There are few bugs in the field that get you up in arms quite like the Japanese Beetle. Most just take a bite here or a bite there. Some, like the honey bee and lady bug are actually helpful in as much as they pollinate or are predators which search out and eat harmful bugs. But the Japanese Beetle is the terrorist within the vineyard. Throughout the winter months and well into the Spring, the vintner has convinced himself that this must be an off year for the Beetle; nary a sign. But keeping to a yearly routine, June 1st is when they raise their ugly head and soon thereafter you'll see one or two.
In a previous blog I mentioned that we had insect traps set up around the vineyard looking for signs of 2 particular grape pests. All of the traps have come up empty, meaning the Japanese Beetle is our #1 problem this year. It usually is.
Chemical warfare is not to be taken lightly. Putting aside the "Greenies" who believe that nature should be more closely involved in controlling insect pests, the fact is that there are no known predators of the Japanese Beetle that can make a difference when the need arises. There are some wasps and ants that like to eat larvae, but that doesn't stop these beetles from flying in from adjacent pastures to eat their preferred food: grape leaves. There are these pheromone traps you can buy at your garden center, but all they do is attract the beetles from outlying areas; not something you really want to do. And besides, they would be filled before you reached the other side of the vineyard.
It is said that a grapevine can lose 10 - 15% of its foliage before it starts to affect the health of a plant. The dilemma lies in the fact that Japanese Beetles are gregarious, meaning that hundreds of them may sit on a particular vine eating their way though the upper canopy leaving nothing but a skeleton behind. For a small vine without a lot of leaf structure, this can be deadly. And for an older vine, this loss of photosynthetic ability may affect the fruit.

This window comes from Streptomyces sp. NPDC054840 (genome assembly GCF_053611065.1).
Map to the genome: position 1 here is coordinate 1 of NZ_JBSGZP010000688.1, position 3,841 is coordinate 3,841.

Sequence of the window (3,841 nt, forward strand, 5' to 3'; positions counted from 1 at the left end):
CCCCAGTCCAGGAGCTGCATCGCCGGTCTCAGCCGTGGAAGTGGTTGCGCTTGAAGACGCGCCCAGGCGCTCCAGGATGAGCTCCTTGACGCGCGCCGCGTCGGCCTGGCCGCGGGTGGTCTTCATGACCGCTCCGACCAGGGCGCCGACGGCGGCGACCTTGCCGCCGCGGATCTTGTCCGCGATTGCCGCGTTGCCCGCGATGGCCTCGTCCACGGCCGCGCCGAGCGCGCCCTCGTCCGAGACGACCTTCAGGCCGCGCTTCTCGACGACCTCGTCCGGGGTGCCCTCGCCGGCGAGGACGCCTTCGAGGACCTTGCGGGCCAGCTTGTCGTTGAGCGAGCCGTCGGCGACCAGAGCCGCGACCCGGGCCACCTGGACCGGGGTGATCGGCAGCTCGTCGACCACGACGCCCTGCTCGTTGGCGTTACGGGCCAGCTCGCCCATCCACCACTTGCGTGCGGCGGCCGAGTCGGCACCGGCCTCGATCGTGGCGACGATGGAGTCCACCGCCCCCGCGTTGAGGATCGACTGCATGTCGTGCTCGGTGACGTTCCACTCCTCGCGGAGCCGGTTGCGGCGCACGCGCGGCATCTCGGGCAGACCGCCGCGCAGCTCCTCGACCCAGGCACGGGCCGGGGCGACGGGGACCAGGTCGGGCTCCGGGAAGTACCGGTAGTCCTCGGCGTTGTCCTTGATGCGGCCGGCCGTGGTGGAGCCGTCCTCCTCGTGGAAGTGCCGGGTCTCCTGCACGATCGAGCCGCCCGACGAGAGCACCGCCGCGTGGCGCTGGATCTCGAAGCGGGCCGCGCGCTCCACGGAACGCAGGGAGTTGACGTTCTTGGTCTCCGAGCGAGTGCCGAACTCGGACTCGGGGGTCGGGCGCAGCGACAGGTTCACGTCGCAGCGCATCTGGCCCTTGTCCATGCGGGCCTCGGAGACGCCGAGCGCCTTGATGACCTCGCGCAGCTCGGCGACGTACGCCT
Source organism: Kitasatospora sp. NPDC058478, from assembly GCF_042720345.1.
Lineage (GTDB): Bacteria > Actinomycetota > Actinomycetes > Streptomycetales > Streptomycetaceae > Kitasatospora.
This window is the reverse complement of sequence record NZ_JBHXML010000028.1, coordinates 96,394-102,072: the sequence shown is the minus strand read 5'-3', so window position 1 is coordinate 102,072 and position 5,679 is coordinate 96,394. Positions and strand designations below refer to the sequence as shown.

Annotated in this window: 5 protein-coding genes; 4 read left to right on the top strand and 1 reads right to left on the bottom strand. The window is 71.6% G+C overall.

There is a concept that vintners use called Economic Loss Threshold. Like the name suggests, the vintner will hold off on applying costly chemicals until he believes the expected loss will exceed the cost of preventing that loss. So he waits, and waits, until he finally can't take it anymore and it forces him to add an insecticide into his spray regiment. Each application costs $160.00 With honeybees in the area added considerations must be made to reduce the negative impact on their populations. Day before mowing (to remove flowers on neighboring ground plants) and early evening spraying (hoping the bees are back in their hives) now enter into the scheduling of these lethal sprays. They are non-selective; anything with 6 or 8 legs will be toast if contact is made.
Sevin XLR and Carbaryl 4L are the insecticides of choice. Neither is available for the casual gardener, though some Sevin can be found on home store shelves. I suggest against using the Sevin powder unless it can be put only on the leaves on non-flowering plants (that wouldn't attract the bees anyway), because with morning dew the powder can stick to the legs of the bees and be transferred into a hive and cause its damage. Dried liquids have a reduced chance of being transferred and carried.
I can attest to the effectiveness of these 2 insecticides. We had been on an every other week schedule with our insecticides, starting in the last week of May. Into about mid-July we thought we had our bug situation under control, when I missed an insecticide spraying. My excuse was that I didn't have any in stock when my scheduled spray day came along. Anyway, this past week, the 3rd week in July, from my own observations and from field reports from our other fields, we were being inundated with Japanese Beetles. Tens of thousands of these bugs were everywhere. The Cabernet Sauvignon were horribly attacked. So going out one evening I applied a 1/5th dosage application on the leaves (that's all I had left), and the next day I saw only 2 beetles (1 dead, 1 alive) that managed to not fall to the ground in a death spiral after they were dosed. I cross my fingers that we got to them in time.